The Pleiades constitute a celebrated group of stars, or miniature constellation, on the shoulder of Taurus; their popular influences have been said and sung for many ages. Hesiod mentions them as the Seven Virgins, "of Atlas born;" and in the ancient MS. of Cicero's Aratus, in the British Museum, they are finely represented by female heads, inscribed Merope, Alcyone, Celaeno, Electra, Taygeta, Asterope, and Maia, under the general title Athlantides, while the illustrations to Julius Firmicus in 1497, represent them as well-grown women. The moral may be, that Atlas himself first rigidly observed these stars, and named them after his daughters. But various are the appellations under which they have been known. Theon likened them to a bunch of grapes; Aratus says they were called επταοροι; Manilius clusters them as glomerabile sidus; the Arabs said they were Ath-thurayya, or the little ones; the French designate them poussinière; the Germans, gluckhenne; the Italians knew them as le gallinelle; the Spaniards term them the cabrillas, or little nanny-goats, which is the key of the Duke's query to Sancho; and several schools called them the brood-hen, under the representation of a hen and chickens. There has also been much discussion ,as to the number of the individuals in the group, some of the ancients having advanced that there were seven, and others resolving to count only six, in the spirit of Ovid's oft-cited
Quse septem dici, sex tamen esse solent.
The "lost Pleiad" is, however, rather a poetical than an exact expression, for in moonless nights I never had any difficulty in counting seven stars in the so-called Hexastron, with the naked eye; and indeed this is nothing to boast of, for many people may enumerate even more, though few will equal Mœstlinus, the discoverer of the new star of 1604, who, as Kepler avers, could distinctly see fourteen stars in the Pleiades, without any glasses. Still, if we admit the influence of variability at long periods, the seven in number may have occasionally been more distinct; so that while Homer and Attalus speak of six of them, Hipparchus and Aratus may properly mention seven. But they have a singularly brilliant light for their magnitudes, whence the unassisted eye becomes dazzled. The ancients allotted to them only seven stars; but in modern catalogues, their numbers hare run thus:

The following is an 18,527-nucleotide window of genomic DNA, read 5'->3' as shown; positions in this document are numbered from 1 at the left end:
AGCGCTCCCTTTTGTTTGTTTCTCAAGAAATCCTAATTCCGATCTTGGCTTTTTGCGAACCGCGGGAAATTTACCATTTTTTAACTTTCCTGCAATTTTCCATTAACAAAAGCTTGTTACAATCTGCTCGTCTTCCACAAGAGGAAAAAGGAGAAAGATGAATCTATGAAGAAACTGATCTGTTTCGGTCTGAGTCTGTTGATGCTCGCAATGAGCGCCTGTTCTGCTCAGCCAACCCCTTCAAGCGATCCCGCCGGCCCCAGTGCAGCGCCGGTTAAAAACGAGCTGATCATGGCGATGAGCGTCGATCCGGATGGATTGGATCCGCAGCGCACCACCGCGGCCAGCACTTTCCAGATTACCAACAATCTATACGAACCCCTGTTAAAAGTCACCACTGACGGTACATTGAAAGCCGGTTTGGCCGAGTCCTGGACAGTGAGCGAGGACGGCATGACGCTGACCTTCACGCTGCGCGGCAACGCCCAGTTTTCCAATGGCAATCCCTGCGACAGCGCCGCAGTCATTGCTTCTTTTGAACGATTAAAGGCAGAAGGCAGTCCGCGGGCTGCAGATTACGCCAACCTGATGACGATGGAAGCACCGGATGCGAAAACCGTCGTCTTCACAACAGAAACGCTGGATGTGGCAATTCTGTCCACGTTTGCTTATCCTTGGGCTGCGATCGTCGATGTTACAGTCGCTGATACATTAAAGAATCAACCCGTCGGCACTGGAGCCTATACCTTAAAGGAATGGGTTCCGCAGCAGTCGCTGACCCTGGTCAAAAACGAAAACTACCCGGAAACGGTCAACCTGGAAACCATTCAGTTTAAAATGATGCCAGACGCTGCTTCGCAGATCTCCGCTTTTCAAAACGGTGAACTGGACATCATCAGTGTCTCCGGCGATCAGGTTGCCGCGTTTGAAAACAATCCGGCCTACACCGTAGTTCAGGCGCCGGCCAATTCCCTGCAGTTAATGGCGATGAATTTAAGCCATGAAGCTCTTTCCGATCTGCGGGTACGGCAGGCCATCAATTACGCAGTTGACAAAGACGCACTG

Kepler   . . . . 32 stars    Hook   . . . . .  78 stars
Galileo . . . . 36 Jeaurat . . . . 103
De la Hire . . . 64 F. de Rheita . . 188
And the zealous amateur may be assured, that there are yet many recruits for him who will undertake an exact chart of them, the which is still a desideratum, the cluster being directly in the Moon's path, and therefore the site of abundance of occultations. This part formerly constituted the third Lunar Mansion; and is so generally known, that its alineation need hardly be pointed out; yet it may be added, that an imaginary line through the wain of the Great Bear, passing Capella, leads to the Pleiades; or, from the southward, a line from Sirius, carried over Orion's belt, meets them.

An interest in the Pleiades is strongly excited by Job's beautiful allusion to God's power, in the ninth chapter of his book. We are held to deal largely in chronology when, by reducing the occasus matutinus of these stars—twenty-five days after the autumnal equinox—to this time, we find that 2480 years have elapsed since the days of Thales; but here we have recorded evidence of their being well noticed 3362 years ago! Look also to the thirty-eighth chapter, where, in convincing Job of ignorance and imbecility, the Omnipotent demands,